This chapter describes a simple and rapid assay for the binding of interferon to cells in suspension culture. Although the method is applicable to the cells of any species, human cells are used in the examples provided. It is desirable to have a simple method for measuring the binding of interferon to cells which grow in suspension. Such cells include various naturally occurring circulating cells, both normal and malignant, including many which function in immune responses and for which interferon is a biological effector. There are also a large number of established human cell lines that grow in suspension. Many of these lines are derived from leukemic cells (e.g., Daudi, HL60, and KG-I) and may prove valuable in studying the various roles of interferon. Indeed, the Daudi lymphoblastoid cell line is probably the best characterized human cell line in terms of its interaction with interferon and has been useful in correlating the growth inhibition by interferon with its binding. Many suspension lines are relatively easy to grow in large quantities, making such cells attractive for work on the interferon receptor. The method described is rapid and convenient. Because the cells are sedimented through a sucrose cushion into an elongated tip, no additional washing of the cells after pelleting is required.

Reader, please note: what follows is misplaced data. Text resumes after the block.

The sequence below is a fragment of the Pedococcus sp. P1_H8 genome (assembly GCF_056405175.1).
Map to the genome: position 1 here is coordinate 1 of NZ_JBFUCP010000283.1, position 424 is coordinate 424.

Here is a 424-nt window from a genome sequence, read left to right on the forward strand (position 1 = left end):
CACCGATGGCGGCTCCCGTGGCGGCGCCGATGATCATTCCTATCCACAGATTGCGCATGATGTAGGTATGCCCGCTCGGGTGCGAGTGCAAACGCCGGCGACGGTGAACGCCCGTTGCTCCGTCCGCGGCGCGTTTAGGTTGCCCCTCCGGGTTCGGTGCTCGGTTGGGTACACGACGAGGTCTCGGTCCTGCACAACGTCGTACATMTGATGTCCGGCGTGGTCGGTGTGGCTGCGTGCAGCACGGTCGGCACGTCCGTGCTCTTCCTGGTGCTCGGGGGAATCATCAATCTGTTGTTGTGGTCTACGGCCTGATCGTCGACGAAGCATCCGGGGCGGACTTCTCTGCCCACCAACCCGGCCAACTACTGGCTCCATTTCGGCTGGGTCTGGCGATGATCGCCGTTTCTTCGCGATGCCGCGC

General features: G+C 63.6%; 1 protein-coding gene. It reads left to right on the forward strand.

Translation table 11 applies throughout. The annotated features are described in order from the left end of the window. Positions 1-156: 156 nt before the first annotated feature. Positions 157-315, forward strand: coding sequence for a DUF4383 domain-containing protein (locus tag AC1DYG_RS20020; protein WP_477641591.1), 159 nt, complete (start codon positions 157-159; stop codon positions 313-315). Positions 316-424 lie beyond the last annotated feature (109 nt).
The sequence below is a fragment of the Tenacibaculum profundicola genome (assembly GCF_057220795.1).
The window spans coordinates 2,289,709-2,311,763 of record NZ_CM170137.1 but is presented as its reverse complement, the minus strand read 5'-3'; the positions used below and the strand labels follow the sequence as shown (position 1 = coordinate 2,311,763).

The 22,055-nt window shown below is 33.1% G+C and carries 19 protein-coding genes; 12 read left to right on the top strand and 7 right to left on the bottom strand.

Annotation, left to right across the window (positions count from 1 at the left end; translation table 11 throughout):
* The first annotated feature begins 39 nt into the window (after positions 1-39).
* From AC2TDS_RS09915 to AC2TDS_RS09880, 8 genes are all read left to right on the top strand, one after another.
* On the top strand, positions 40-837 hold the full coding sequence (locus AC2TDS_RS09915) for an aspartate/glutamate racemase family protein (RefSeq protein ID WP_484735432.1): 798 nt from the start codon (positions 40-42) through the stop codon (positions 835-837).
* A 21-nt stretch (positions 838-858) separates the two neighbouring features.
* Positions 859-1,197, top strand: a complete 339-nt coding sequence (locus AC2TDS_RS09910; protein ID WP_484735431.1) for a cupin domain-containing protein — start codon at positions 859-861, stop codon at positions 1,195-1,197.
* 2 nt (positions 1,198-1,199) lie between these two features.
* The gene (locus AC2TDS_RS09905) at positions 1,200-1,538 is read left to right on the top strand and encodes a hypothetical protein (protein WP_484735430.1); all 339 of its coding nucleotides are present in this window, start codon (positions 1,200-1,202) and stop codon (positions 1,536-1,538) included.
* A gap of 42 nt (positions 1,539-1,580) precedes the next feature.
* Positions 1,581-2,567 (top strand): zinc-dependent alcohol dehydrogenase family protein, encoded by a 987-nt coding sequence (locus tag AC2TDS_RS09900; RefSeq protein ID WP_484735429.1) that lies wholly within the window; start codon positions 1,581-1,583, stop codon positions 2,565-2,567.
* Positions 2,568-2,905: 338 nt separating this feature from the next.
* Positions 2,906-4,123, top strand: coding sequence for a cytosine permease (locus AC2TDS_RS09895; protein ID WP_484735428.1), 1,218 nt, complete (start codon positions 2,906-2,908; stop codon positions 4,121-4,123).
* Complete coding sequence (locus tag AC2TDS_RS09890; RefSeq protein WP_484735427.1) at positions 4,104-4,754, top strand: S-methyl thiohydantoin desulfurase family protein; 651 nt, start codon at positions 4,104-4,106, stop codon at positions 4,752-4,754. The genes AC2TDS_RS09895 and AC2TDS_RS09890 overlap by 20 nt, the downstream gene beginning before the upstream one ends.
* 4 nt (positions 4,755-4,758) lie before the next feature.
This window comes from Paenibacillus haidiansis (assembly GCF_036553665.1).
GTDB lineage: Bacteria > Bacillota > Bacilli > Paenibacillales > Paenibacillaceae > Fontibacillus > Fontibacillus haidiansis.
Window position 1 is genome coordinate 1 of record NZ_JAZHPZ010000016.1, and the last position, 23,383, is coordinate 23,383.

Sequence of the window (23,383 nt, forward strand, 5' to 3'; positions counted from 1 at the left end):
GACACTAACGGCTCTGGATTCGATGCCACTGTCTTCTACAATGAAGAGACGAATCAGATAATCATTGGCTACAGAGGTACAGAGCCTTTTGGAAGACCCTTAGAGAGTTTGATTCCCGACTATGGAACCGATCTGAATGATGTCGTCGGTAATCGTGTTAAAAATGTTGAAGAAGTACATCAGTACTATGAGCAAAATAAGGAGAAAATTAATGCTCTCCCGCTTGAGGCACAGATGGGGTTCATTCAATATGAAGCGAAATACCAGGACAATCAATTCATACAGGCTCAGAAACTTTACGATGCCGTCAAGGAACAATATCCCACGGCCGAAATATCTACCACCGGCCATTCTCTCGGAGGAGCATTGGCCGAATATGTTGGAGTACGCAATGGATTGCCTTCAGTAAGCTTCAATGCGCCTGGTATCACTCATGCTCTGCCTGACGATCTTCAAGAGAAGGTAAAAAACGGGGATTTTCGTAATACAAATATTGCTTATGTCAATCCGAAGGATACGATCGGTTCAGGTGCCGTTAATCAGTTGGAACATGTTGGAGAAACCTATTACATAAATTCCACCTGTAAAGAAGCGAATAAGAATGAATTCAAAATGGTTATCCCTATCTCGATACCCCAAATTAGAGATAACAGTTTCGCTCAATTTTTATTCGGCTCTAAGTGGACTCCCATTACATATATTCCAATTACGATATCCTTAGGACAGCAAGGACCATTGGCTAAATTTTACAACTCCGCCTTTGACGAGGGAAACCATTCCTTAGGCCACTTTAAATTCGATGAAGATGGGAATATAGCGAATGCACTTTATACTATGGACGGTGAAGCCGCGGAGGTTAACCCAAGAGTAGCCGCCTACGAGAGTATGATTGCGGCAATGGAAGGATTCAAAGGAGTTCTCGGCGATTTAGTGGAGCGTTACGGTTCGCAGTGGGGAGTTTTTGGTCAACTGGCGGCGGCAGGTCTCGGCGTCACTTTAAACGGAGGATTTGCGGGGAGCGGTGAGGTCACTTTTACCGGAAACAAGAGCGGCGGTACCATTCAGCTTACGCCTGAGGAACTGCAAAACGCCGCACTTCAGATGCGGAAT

All Science Journal Classification (ASJC) codes
- Molecular Biology